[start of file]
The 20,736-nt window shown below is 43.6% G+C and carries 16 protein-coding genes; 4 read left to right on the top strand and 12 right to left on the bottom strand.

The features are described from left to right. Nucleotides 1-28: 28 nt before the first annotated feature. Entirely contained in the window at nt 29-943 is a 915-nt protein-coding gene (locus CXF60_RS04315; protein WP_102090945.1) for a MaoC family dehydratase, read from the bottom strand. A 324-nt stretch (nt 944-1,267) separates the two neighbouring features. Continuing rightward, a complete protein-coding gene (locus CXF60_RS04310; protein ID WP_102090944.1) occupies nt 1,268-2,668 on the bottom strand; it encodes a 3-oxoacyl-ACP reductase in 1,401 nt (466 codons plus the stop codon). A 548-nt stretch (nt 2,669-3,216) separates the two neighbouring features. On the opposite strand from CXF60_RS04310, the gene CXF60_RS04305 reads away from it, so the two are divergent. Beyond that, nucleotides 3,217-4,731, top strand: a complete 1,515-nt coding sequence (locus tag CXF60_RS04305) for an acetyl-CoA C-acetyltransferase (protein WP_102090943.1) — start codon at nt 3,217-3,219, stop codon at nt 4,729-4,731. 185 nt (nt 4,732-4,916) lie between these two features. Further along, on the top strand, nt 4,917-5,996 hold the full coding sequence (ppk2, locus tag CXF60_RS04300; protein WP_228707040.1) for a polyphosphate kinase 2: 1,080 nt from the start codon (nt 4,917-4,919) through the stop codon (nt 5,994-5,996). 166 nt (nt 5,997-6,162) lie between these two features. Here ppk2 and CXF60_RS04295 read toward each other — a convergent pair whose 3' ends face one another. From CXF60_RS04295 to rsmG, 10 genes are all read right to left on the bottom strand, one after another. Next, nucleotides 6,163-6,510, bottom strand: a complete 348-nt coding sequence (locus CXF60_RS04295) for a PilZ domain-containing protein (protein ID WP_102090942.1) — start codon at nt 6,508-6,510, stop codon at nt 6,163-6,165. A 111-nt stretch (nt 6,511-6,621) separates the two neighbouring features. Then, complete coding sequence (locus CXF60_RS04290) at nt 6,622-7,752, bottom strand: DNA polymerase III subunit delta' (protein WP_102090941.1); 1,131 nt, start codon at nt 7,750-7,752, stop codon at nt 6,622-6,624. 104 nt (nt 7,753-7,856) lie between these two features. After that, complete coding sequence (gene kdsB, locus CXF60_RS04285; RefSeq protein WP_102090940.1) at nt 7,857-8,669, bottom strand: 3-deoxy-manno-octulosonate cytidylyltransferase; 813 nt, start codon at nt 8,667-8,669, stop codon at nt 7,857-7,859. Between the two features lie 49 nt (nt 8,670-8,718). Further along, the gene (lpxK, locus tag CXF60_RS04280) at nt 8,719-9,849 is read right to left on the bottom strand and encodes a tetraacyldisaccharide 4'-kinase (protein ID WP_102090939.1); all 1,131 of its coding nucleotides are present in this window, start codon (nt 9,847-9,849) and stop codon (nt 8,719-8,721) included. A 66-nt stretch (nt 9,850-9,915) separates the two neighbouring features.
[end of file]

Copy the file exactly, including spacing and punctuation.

The 20,736-nt window shown below is 43.6% G+C and carries 16 protein-coding genes; 4 read left to right on the top strand and 12 right to left on the bottom strand.

The features are described from left to right. Nucleotides 1-28: 28 nt before the first annotated feature. Entirely contained in the window at nt 29-943 is a 915-nt protein-coding gene (locus CXF60_RS04315; protein WP_102090945.1) for a MaoC family dehydratase, read from the bottom strand. A 324-nt stretch (nt 944-1,267) separates the two neighbouring features. Continuing rightward, a complete protein-coding gene (locus CXF60_RS04310; protein ID WP_102090944.1) occupies nt 1,268-2,668 on the bottom strand; it encodes a 3-oxoacyl-ACP reductase in 1,401 nt (466 codons plus the stop codon). A 548-nt stretch (nt 2,669-3,216) separates the two neighbouring features. On the opposite strand from CXF60_RS04310, the gene CXF60_RS04305 reads away from it, so the two are divergent. Beyond that, nucleotides 3,217-4,731, top strand: a complete 1,515-nt coding sequence (locus tag CXF60_RS04305) for an acetyl-CoA C-acetyltransferase (protein WP_102090943.1) — start codon at nt 3,217-3,219, stop codon at nt 4,729-4,731. 185 nt (nt 4,732-4,916) lie between these two features. Further along, on the top strand, nt 4,917-5,996 hold the full coding sequence (ppk2, locus tag CXF60_RS04300; protein WP_228707040.1) for a polyphosphate kinase 2: 1,080 nt from the start codon (nt 4,917-4,919) through the stop codon (nt 5,994-5,996). 166 nt (nt 5,997-6,162) lie between these two features. Here ppk2 and CXF60_RS04295 read toward each other — a convergent pair whose 3' ends face one another. From CXF60_RS04295 to rsmG, 10 genes are all read right to left on the bottom strand, one after another. Next, nucleotides 6,163-6,510, bottom strand: a complete 348-nt coding sequence (locus CXF60_RS04295) for a PilZ domain-containing protein (protein ID WP_102090942.1) — start codon at nt 6,508-6,510, stop codon at nt 6,163-6,165. A 111-nt stretch (nt 6,511-6,621) separates the two neighbouring features. Then, complete coding sequence (locus CXF60_RS04290) at nt 6,622-7,752, bottom strand: DNA polymerase III subunit delta' (protein WP_102090941.1); 1,131 nt, start codon at nt 7,750-7,752, stop codon at nt 6,622-6,624. 104 nt (nt 7,753-7,856) lie between these two features. After that, complete coding sequence (gene kdsB, locus CXF60_RS04285; RefSeq protein WP_102090940.1) at nt 7,857-8,669, bottom strand: 3-deoxy-manno-octulosonate cytidylyltransferase; 813 nt, start codon at nt 8,667-8,669, stop codon at nt 7,857-7,859. Between the two features lie 49 nt (nt 8,670-8,718). Further along, the gene (lpxK, locus tag CXF60_RS04280) at nt 8,719-9,849 is read right to left on the bottom strand and encodes a tetraacyldisaccharide 4'-kinase (protein ID WP_102090939.1); all 1,131 of its coding nucleotides are present in this window, start codon (nt 9,847-9,849) and stop codon (nt 8,719-8,721) included. A 66-nt stretch (nt 9,850-9,915) separates the two neighbouring features.